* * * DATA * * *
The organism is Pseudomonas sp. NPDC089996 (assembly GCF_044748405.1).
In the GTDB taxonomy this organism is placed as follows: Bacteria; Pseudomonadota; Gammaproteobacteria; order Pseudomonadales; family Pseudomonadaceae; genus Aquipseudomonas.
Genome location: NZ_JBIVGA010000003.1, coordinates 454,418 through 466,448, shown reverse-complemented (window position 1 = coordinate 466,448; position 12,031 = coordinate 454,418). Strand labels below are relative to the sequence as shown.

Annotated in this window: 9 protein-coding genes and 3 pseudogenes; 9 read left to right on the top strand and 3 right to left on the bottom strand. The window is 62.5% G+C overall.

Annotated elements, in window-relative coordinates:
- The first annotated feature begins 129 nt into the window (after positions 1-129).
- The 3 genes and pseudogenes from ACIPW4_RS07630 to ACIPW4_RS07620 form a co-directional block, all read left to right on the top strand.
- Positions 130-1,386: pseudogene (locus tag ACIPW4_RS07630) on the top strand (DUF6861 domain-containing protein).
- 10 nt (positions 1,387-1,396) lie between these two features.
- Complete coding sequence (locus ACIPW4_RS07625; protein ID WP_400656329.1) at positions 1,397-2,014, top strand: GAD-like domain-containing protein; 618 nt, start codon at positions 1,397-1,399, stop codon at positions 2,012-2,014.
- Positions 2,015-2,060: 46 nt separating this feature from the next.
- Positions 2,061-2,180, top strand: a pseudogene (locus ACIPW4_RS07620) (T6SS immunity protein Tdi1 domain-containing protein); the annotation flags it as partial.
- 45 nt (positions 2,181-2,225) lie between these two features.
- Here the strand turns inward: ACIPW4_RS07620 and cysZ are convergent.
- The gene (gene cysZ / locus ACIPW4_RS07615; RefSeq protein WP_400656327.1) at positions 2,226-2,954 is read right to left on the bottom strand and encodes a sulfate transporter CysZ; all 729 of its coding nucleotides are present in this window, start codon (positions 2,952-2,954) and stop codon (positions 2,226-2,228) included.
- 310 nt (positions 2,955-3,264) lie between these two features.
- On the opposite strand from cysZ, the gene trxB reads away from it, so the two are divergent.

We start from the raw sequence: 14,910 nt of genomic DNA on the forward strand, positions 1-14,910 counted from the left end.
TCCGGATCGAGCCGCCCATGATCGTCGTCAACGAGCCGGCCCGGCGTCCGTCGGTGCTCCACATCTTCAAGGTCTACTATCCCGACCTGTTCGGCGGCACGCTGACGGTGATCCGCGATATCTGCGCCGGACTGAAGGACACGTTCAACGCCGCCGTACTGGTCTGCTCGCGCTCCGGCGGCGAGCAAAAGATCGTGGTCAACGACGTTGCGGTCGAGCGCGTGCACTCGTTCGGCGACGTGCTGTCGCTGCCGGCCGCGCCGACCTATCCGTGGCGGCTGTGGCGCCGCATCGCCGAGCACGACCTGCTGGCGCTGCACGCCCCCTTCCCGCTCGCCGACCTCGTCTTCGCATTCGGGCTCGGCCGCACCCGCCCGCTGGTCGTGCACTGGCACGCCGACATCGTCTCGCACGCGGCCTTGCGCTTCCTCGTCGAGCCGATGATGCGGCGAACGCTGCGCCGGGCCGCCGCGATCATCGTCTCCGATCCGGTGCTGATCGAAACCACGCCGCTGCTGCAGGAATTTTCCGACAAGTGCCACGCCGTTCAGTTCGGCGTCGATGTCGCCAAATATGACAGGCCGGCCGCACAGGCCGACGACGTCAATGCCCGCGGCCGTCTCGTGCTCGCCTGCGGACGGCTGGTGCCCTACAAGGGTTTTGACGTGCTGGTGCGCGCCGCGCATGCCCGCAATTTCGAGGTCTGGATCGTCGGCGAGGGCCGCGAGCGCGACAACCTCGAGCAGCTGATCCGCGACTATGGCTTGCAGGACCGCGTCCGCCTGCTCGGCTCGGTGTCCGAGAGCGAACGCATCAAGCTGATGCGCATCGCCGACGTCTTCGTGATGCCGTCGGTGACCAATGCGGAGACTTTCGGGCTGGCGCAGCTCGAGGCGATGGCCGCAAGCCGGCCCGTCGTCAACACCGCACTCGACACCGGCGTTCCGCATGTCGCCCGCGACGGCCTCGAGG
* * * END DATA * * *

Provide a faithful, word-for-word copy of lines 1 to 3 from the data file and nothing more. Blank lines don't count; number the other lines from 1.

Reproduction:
The organism is Pseudomonas sp. NPDC089996 (assembly GCF_044748405.1).
In the GTDB taxonomy this organism is placed as follows: Bacteria; Pseudomonadota; Gammaproteobacteria; order Pseudomonadales; family Pseudomonadaceae; genus Aquipseudomonas.
Genome location: NZ_JBIVGA010000003.1, coordinates 454,418 through 466,448, shown reverse-complemented (window position 1 = coordinate 466,448; position 12,031 = coordinate 454,418). Strand labels below are relative to the sequence as shown.